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Just, For The Sake Of The Ideal

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Imagine three children — Carla, who put in a lot of effort to make a flute, Bob, who is so poor that he has no toys, and Anne, who is the only one among them who can play the flute. Carla claims the flute for her effort, Bob wants it as he has no other toys, and Anne says she is the only one who can use it. Amartya Sen argues there is merit in each of the arguments. An economic egalitarian would support Bob, a libertarian would favour Carla and a utililitarian would hand it over to Anne who can then play it.

Sen uses this example to argue that "there may not exist any identifiable perfectly just social arrangement on which impartial agreement would emerge". And, therefore, we should not look for "perfectly just social arrangements" rather try and find solutions that are possible.

In this book, Sen takes justice in its broadest sense and roughly classifies the various approaches to it into two. The transcendental justice approach attempted to create institutions that could reach closest to the idea of a perfectly just society. And the comparativist approach aims to advance the cause of justice as much as possible even if it is nowhere close to perfection.

Sen makes a strong case for the latter. He claims this is an important departure from conventional thinking, since "characterisation of perfectly just institutions has become the central exercise in the modern theories of justice". Sen is not entirely incorrect in that assertion, for much of the debate on justice has been centred around American philosopher John Rawls's work ‘A Theory of Justice' that said a just society would be based on rules and institutions that can protect the interests of those with the least advantages. This, Rawls claimed, derives from the inherent risk aversity in all of us, and ensuring justice for all is in our self-interest as we cannot predict where we might be in the future. The key is to get the rules and institutions right, and everything else will follow from there.

Sen relies on the concepts of niti and nyaya to argue that not just institutions but implementation also needs to be an integral component of justice. Niti is about the institutions that provide the superstructure under which the implementation, or nyaya, occurs. Sen further draws from his past work on capability to say that not only is it important to ensure that institutions be present, but also that people have the ability to benefit from their intended privileges.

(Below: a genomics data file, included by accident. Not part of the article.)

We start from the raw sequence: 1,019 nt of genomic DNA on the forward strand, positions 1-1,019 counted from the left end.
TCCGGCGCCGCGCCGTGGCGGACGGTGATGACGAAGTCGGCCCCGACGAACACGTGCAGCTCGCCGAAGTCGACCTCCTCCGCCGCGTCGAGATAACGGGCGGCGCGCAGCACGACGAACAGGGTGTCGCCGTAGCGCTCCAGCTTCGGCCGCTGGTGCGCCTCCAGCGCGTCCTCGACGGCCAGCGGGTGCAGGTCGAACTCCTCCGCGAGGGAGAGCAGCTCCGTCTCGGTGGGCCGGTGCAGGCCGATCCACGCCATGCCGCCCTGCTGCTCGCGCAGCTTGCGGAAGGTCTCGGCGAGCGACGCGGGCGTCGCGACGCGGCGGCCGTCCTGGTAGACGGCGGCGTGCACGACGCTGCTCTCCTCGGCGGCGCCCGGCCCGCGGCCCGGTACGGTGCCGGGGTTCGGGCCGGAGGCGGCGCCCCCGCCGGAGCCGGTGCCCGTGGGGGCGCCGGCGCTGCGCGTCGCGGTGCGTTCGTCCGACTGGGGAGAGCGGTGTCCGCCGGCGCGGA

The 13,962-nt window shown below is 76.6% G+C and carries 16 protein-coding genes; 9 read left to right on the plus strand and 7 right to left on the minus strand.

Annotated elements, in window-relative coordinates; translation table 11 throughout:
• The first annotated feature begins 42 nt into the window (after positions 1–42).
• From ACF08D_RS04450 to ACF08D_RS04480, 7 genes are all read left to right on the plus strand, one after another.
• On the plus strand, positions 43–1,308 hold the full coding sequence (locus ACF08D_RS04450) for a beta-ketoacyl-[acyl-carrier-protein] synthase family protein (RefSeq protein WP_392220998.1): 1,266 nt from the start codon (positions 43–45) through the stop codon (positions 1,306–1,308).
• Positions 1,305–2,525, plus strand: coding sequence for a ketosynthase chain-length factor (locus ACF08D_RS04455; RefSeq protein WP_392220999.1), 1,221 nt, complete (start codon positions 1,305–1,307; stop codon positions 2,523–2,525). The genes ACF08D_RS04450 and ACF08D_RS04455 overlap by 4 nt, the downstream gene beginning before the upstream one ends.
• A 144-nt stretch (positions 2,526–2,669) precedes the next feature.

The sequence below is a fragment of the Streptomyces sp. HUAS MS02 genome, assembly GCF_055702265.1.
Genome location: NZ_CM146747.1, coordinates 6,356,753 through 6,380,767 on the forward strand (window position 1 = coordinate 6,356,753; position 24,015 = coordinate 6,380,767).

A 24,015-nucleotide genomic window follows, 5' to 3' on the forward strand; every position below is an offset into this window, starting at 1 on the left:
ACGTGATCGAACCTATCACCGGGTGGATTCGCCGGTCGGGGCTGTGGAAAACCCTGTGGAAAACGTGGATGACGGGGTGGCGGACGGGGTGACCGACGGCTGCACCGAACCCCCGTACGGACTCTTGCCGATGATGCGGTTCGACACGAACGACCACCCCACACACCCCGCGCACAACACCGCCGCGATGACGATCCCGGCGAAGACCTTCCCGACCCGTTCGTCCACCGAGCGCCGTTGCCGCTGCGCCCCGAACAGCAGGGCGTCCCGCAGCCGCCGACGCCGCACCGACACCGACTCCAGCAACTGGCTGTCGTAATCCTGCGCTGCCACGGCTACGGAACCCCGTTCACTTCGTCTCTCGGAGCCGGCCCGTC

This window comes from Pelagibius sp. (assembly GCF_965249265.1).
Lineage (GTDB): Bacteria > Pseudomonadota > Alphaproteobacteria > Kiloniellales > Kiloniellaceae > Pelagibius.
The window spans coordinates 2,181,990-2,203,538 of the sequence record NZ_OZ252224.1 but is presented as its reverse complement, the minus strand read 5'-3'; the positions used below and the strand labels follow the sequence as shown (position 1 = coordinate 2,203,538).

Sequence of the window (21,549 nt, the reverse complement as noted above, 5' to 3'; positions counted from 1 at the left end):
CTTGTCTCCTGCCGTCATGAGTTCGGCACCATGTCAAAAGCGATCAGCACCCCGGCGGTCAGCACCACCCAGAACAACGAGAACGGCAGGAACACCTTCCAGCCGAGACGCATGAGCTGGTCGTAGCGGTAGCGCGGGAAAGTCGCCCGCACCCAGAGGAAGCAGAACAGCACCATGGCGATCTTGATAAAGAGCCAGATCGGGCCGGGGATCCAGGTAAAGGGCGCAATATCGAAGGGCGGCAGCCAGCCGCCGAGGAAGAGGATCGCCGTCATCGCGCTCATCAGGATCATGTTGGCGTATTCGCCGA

This book is an attractive review of various concepts of justice, with a few interesting elements thrown in from old Sanskrit texts. Given Sen's vast knowledge and intellectual prowess, it is easy for the reader to be bulldozed into believing that this is an important work. Sadly, it is not; for many reasons.

The solution to the Carla-Bob-Anne problem is actually simpler than Sen makes it out to be. The libertarians would ask them to decide for themselves, knowing well that since the value is in the playing of the flute, it would be in the interest of all parties to come to an arrangement where Anne gets to play the flute. The end arrangement would be one where they may or may not share ownership; perhaps have some side-transactions of other toys transferring hands; but self-interest of all the parties will ensure that Anne plays the flute. The only rule that a libertarian would impose is one cannot use force to either claim the flute or destroy it.
The utilitarian would also give the flute to Anne in the interest of all the parties. The egalitarian would ensure that ownership is shared, but, again, Anne would have to play it for the welfare of all. There is only one outcome in this example — only the institutions and rules are different.

This is a rather weak illustration of the point that Sen wants to make. This is only one of the many flaws. Sen's angle is quite unoriginal. As far as I know, all of development is about trying to do what is possible rather than base it on abstract notions of perfectly just institutions. But that should not take away from searching the ideal. Not because the ideal will ever be found, but because in searching for it we will better understand how to address the various tradeoffs that societies need to make.

Of course, institutions of justice are important, as is the act of ensuring justice. Of course, means are important, as are the ends (another point that Sen dwells over). Of course, duties are important as are rights, capabilities are important, and pure rationality may not lead to a perfect unique solution. But don't we all know these? The key problem is in addressing trade-offs whether at the level of the individual or society. Without insights on addressing trade-offs, there is little practical or intellectual value in any work on justice.

Amartya Sen Author Details:
Amartya Sen
is a Nobel prize winner (1998) for his work on welfare economics. Currently, he teaches economics and philosophy at Harvard University. Sen is also a fellow at Trinity College, Cambridge. In 1999, he was conferred the Bharat Ratna. His other books include Development as Freedom (1999), Rationality and Freedom (2004), The Argumentative Indian (2005) and Identity and Violence (2006).

Laveesh Bhandari is director with economic research firm Indicus Analytics